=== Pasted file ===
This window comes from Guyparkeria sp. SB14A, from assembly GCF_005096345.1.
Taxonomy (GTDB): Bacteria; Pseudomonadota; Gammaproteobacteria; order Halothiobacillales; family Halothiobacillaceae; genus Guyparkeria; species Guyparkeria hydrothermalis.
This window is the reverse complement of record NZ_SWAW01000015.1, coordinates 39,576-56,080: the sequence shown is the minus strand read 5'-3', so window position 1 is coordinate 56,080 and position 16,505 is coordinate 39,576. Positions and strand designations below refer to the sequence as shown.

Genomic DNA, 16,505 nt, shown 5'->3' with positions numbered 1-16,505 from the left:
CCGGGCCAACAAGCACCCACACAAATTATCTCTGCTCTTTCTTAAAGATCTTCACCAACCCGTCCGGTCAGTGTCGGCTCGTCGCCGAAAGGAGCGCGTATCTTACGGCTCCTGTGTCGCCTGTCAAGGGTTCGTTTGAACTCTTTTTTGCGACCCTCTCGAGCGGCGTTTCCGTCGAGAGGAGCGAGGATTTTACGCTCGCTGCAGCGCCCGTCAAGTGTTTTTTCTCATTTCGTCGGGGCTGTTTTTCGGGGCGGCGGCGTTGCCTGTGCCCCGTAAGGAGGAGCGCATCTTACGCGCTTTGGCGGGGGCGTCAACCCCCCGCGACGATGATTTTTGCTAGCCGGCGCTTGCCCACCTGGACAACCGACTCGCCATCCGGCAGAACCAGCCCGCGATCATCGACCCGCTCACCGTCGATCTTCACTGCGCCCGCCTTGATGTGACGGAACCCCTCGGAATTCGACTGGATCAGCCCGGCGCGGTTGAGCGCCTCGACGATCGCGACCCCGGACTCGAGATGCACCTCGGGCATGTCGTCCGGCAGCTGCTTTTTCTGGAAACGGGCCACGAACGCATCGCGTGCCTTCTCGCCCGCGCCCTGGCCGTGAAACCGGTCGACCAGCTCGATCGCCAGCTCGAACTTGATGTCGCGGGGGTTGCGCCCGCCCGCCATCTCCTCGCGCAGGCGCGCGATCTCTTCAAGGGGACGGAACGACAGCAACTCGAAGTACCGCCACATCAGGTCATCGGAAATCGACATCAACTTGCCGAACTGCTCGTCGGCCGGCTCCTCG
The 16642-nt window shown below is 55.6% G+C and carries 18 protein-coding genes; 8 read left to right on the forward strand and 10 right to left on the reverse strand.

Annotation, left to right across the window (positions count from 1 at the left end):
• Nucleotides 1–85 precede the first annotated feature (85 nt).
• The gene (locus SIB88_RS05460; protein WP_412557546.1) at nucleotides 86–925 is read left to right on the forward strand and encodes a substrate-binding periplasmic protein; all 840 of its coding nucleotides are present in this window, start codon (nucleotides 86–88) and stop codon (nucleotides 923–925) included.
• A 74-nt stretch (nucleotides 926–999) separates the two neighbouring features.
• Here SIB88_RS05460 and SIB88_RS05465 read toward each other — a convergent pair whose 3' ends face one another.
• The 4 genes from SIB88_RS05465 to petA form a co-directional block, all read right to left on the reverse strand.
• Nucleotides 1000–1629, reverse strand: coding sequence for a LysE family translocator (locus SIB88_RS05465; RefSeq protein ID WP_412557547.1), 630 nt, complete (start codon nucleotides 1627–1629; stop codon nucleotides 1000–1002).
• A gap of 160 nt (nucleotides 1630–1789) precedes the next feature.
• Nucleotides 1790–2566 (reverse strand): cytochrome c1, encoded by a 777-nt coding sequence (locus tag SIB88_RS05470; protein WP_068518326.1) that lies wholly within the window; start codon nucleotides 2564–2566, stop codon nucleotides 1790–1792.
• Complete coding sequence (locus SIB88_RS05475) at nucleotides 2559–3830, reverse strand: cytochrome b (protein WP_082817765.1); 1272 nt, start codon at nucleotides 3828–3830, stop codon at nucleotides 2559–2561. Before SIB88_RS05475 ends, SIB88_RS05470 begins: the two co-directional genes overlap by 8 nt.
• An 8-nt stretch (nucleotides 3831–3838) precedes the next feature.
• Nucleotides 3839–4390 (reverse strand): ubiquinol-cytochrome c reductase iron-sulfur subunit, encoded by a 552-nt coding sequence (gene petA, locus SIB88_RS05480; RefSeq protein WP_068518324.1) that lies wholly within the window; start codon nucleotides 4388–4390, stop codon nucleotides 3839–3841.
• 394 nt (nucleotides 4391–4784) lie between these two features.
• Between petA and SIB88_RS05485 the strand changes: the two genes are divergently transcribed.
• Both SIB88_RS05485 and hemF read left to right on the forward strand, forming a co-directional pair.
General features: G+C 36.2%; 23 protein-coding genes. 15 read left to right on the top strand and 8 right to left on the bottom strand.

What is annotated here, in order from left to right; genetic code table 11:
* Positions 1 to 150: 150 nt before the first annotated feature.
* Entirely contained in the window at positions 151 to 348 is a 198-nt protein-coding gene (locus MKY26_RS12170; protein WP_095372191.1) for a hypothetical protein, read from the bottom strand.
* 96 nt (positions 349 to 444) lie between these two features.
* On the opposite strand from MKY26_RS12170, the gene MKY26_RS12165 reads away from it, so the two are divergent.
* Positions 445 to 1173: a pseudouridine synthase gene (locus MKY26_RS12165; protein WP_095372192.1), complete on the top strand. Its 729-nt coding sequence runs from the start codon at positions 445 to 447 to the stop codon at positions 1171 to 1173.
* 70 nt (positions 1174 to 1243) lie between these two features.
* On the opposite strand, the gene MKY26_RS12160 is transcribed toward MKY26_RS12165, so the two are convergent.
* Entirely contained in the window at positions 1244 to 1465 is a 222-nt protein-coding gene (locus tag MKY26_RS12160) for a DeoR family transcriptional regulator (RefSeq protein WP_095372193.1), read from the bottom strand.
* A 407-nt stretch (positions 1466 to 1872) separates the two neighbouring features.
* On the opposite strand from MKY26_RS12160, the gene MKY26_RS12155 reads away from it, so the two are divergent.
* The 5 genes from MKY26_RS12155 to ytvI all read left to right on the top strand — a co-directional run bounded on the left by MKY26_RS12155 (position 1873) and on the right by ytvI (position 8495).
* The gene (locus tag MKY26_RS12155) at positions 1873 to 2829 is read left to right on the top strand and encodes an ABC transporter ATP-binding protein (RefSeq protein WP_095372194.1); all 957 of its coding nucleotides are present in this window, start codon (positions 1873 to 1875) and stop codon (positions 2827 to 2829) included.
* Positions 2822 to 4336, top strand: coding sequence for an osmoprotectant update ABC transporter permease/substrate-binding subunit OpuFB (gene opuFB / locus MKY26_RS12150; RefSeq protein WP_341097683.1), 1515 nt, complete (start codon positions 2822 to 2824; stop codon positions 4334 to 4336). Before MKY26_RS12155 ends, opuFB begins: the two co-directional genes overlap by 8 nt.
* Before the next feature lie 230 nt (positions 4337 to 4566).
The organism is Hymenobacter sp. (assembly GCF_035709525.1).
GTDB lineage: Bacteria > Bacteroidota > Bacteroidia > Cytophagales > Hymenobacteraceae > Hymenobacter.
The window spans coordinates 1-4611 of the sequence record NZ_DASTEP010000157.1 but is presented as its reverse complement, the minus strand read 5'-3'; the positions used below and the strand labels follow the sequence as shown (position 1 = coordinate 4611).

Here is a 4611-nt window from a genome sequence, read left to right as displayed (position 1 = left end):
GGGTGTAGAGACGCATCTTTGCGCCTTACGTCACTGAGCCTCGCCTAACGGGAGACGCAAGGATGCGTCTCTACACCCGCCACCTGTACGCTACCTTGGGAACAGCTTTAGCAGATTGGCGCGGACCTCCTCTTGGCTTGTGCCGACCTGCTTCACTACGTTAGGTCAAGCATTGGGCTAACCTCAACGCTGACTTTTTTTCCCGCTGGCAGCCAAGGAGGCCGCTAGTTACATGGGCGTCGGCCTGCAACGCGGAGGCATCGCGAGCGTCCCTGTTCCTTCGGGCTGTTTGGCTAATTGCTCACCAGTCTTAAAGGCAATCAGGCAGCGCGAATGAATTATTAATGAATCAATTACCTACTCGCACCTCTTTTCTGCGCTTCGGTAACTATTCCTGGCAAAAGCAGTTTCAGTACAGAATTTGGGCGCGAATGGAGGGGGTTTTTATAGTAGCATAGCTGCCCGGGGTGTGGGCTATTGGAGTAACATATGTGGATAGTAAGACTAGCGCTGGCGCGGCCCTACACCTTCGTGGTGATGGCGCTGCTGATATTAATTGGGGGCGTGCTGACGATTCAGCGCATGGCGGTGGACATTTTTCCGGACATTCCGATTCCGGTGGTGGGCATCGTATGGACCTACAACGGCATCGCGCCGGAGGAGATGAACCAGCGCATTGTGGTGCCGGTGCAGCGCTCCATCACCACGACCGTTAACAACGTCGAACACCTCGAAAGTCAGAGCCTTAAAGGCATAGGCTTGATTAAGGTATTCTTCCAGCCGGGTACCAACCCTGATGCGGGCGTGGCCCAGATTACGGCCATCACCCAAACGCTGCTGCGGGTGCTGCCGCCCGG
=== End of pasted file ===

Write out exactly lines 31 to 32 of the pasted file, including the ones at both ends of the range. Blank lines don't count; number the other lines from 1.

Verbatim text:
* Entirely contained in the window at positions 1244 to 1465 is a 222-nt protein-coding gene (locus tag MKY26_RS12160) for a DeoR family transcriptional regulator (RefSeq protein WP_095372193.1), read from the bottom strand.
* A 407-nt stretch (positions 1466 to 1872) separates the two neighbouring features.